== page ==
EDGE: The film unfolds in a naturalistic way and the performances are a large part of that. How much did you allow the actors to improvise? How much did you let them bring their own interests into the story? Camp’s character, Go, for example, makes his own clothing.

Cory Krueckeberg: This truly is a doc about Matthew made by Tanner and I. It’s more real than reality TV, I’d say. There was a loose script / outline to keep us on track to make something interesting, but much of it was a result of prodding rather than screenwriting.

EDGE: The characters talk philosophy and politics, but this isn’t a message movie. What’s your general philosophy about movies? As works of art, do films have a primary obligation to "say" something, or is it enough to make us laugh and cry?

Cory Krueckeberg: Every film -- in fact, I think, every creative endeavor -- has a point of view and within that point of view there’s an innate voice that’s "saying" something. It’s inescapable. I don’t personally think it possible to create something without both informing and entertaining, because simply seeing something from someone else’s point of view is an education in one way or another.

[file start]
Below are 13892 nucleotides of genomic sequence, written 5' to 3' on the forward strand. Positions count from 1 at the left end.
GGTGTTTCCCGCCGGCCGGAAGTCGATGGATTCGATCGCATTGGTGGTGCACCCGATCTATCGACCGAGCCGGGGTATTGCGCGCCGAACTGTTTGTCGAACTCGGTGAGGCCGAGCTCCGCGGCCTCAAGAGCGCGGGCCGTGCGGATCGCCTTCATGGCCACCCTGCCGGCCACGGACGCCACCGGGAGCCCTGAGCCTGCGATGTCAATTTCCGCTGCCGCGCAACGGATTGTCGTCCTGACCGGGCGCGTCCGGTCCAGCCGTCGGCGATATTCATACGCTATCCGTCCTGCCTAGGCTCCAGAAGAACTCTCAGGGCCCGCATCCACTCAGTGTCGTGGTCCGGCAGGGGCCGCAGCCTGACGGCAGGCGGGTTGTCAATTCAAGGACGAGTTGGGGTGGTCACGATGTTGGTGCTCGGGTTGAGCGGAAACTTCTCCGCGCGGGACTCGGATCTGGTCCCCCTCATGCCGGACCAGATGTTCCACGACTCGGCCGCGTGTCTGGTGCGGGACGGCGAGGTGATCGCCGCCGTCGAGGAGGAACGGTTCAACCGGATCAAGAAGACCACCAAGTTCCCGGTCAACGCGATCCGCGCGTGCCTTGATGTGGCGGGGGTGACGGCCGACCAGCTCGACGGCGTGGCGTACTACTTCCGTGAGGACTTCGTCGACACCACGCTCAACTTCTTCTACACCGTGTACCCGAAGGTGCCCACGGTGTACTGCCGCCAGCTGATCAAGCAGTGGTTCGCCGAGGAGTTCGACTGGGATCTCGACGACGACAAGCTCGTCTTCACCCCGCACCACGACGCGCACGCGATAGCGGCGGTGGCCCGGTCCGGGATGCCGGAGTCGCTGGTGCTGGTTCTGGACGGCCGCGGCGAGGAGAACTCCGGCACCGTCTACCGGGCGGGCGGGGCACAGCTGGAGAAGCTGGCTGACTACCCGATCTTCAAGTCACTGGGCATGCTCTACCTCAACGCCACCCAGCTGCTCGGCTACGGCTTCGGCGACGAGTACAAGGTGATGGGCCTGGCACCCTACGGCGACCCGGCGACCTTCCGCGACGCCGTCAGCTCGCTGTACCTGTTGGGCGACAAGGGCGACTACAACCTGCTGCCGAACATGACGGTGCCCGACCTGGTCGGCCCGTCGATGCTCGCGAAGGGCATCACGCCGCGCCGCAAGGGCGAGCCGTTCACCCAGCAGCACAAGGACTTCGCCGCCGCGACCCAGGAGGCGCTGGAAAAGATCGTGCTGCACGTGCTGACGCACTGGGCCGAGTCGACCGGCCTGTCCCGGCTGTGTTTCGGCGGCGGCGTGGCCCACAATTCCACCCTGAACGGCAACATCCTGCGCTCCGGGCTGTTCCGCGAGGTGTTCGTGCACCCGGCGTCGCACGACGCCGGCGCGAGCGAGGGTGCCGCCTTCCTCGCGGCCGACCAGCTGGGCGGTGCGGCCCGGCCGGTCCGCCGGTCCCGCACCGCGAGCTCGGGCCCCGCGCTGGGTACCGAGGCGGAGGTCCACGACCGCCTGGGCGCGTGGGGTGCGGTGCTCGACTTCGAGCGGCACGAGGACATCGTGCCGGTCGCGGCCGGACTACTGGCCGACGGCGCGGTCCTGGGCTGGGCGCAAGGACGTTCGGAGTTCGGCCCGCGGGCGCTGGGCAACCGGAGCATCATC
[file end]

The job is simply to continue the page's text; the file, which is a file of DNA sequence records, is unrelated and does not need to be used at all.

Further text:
EDGE: Speaking of gay cinema and this new film’s place in it, it seems to me that gay movies are really maturing and growing out of the adolescent phase they were stuck in for so long -- the fascination with seedy themes and self loathing that clung to "The Boys in the Band" and "Cruising," to name two early examples. Then there was a rash of comedies that seemed like they were really just trying to sugar coat the whole gay thing to reach a broader audience. Finally, it feels like we’re seeing movies about gay people who aren’t Gay with a capital G, but People with a capital P -- people who just happen to be gay. Was this your objective here?

Cory Krueckeberg: I love that... capital "P" for people...

I think that’s always my goal with anything. Our last film ("Mariachi Gringo" -- which is now On Demand and on DVD) is about a young man’s journey from Kansas to Mexico to follow a dream of being a mariachi, and in that script I wrote a trio of strong Mexican female characters. After seeing the film many Mexicans have asked, "How do you know how to write Mexican women so perfectly?"